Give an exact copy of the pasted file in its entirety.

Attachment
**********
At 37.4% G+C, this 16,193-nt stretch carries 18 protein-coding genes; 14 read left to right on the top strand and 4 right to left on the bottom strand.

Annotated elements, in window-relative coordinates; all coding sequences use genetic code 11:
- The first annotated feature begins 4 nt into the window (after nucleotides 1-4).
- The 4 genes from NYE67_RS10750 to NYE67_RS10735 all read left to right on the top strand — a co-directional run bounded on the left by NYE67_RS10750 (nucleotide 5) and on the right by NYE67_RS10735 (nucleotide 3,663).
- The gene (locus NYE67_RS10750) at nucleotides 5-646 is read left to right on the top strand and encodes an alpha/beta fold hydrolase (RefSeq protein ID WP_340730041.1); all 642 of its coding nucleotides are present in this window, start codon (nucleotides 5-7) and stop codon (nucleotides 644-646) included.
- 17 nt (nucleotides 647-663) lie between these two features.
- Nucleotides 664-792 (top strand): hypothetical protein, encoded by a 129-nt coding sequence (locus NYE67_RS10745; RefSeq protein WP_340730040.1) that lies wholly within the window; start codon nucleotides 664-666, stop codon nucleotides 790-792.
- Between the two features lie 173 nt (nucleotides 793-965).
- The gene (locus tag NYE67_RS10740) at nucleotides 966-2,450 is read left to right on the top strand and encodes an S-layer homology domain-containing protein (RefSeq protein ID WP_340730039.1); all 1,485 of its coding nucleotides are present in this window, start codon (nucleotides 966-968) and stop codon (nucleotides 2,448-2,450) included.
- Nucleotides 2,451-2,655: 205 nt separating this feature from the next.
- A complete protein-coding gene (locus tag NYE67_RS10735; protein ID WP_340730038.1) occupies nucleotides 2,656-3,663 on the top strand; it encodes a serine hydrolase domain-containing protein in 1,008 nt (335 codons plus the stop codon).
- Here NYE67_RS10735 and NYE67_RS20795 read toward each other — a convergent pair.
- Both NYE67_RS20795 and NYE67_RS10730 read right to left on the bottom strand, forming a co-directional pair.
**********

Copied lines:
At 37.4% G+C, this 16,193-nt stretch carries 18 protein-coding genes; 14 read left to right on the top strand and 4 right to left on the bottom strand.

Annotated elements, in window-relative coordinates; all coding sequences use genetic code 11:
- The first annotated feature begins 4 nt into the window (after nucleotides 1-4).
- The 4 genes from NYE67_RS10750 to NYE67_RS10735 all read left to right on the top strand — a co-directional run bounded on the left by NYE67_RS10750 (nucleotide 5) and on the right by NYE67_RS10735 (nucleotide 3,663).
- The gene (locus NYE67_RS10750) at nucleotides 5-646 is read left to right on the top strand and encodes an alpha/beta fold hydrolase (RefSeq protein ID WP_340730041.1); all 642 of its coding nucleotides are present in this window, start codon (nucleotides 5-7) and stop codon (nucleotides 644-646) included.
- 17 nt (nucleotides 647-663) lie between these two features.
- Nucleotides 664-792 (top strand): hypothetical protein, encoded by a 129-nt coding sequence (locus NYE67_RS10745; RefSeq protein WP_340730040.1) that lies wholly within the window; start codon nucleotides 664-666, stop codon nucleotides 790-792.
- Between the two features lie 173 nt (nucleotides 793-965).
- The gene (locus tag NYE67_RS10740) at nucleotides 966-2,450 is read left to right on the top strand and encodes an S-layer homology domain-containing protein (RefSeq protein ID WP_340730039.1); all 1,485 of its coding nucleotides are present in this window, start codon (nucleotides 966-968) and stop codon (nucleotides 2,448-2,450) included.
- Nucleotides 2,451-2,655: 205 nt separating this feature from the next.
- A complete protein-coding gene (locus tag NYE67_RS10735; protein ID WP_340730038.1) occupies nucleotides 2,656-3,663 on the top strand; it encodes a serine hydrolase domain-containing protein in 1,008 nt (335 codons plus the stop codon).
- Here NYE67_RS10735 and NYE67_RS20795 read toward each other — a convergent pair.
- Both NYE67_RS20795 and NYE67_RS10730 read right to left on the bottom strand, forming a co-directional pair.